Working to bring closure to a 24-year-old case in Charlotte County, K9 units are searching 12 acres for a woman who was considered missing, and now her search has turned into a murder investigation.
The police dogs and investigators are searching for Christine Flahive who disappeared from Punta Gorda in 1995.
“I lost my daughter two years ago, and it’s a heart breaker every day,” said David Flint of Punta Gorda.
The heartache of losing someone you love, only inflamed by mystery of never knowing what happened or where they are.
“At least in a car wreck, I knew where my daughter was,” Flint said. “But to not know where she is, I just can’t imagine living that one.”
Mike Hadsell is leading the K9 search team to find Flahive.
We’re trying to get there as fast as we can before they’re all disintegrated,” Hadsell said.
His team’s mobile lab is set up on the land near where a tipster said Flahive was seen before she disappeared.
Cadaver dogs are equipped with GPS trackers sending back real-time data.
“They’re looking for any odor of human remains,” Hadsell said. In a case this old, we’re looking for vegetation changes, looking for changes in the soil, things that would indicate that a clandestine grave was there.”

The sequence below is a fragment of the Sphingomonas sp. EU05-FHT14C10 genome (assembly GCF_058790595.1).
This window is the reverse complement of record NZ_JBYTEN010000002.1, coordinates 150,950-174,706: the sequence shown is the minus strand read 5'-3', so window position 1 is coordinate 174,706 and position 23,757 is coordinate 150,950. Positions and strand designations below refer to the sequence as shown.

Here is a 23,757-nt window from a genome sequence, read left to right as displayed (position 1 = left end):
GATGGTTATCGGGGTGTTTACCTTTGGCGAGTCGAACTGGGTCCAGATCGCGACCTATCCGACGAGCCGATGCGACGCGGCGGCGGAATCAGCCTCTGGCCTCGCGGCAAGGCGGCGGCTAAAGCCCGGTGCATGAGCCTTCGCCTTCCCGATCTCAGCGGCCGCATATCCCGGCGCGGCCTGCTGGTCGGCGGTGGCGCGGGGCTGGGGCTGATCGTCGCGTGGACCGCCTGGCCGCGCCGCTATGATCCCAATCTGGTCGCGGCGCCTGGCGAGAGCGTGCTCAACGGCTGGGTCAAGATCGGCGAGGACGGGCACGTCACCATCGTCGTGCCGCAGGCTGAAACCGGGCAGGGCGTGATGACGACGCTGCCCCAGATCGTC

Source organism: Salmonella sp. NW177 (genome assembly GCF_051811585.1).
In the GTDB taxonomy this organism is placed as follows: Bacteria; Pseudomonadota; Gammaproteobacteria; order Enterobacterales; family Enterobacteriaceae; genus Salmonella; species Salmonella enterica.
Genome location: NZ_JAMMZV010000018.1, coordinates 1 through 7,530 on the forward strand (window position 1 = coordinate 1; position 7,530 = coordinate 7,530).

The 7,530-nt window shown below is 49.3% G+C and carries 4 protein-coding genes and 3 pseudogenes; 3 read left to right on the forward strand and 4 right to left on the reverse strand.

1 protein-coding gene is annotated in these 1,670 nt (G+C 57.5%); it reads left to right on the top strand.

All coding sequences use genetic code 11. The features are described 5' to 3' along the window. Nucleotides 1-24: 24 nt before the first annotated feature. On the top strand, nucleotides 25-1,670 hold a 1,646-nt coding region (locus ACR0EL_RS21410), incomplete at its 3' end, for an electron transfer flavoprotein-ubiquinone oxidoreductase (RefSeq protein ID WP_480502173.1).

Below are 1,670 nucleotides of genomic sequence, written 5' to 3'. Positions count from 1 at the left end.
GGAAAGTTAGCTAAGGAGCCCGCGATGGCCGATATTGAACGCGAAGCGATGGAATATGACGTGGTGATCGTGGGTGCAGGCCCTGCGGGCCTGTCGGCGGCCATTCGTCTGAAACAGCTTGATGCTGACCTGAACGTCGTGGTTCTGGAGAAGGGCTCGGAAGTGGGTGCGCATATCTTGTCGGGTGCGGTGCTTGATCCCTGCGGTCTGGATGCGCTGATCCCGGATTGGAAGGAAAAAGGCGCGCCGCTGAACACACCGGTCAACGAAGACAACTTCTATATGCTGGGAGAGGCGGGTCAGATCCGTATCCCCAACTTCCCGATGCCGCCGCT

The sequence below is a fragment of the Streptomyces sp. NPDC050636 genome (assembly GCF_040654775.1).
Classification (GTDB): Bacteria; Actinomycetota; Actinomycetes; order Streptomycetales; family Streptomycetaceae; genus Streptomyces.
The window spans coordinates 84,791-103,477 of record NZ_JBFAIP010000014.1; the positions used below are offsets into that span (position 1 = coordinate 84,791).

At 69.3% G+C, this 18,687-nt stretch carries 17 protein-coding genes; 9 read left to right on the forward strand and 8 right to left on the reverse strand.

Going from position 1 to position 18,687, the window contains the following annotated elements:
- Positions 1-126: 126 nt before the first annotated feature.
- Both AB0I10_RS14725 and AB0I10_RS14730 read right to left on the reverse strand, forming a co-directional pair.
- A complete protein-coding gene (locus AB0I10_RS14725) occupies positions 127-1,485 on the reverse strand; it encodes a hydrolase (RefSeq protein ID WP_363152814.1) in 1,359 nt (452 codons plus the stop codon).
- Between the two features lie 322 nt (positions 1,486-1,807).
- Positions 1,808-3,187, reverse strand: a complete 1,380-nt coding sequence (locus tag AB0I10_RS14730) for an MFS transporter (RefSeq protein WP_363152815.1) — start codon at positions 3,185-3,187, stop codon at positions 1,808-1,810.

Any site could be Flahive’s, so the investigators test the soil.
“It turns a bright color, red or pink,” Hadsell said. “And if it does then we know that we have a gravesite that’s active.”
If the tests get positive results, the team goes back to the site and dig.
“If we get to where we’re finding bones then the forensic team takes over when it becomes a crime scene,” Hadsell said.
For this team, a new lead and new technology means a new chance to give a family like Flahive’s closure.
“To be honest with you, if you murdered someone, dumped them out in the woods somewhere, you had a really good chance no one would was ever gonna find them,” Hadsell said. “And that’s just terrible, so we’ve been trying to figure out how to get better at it.”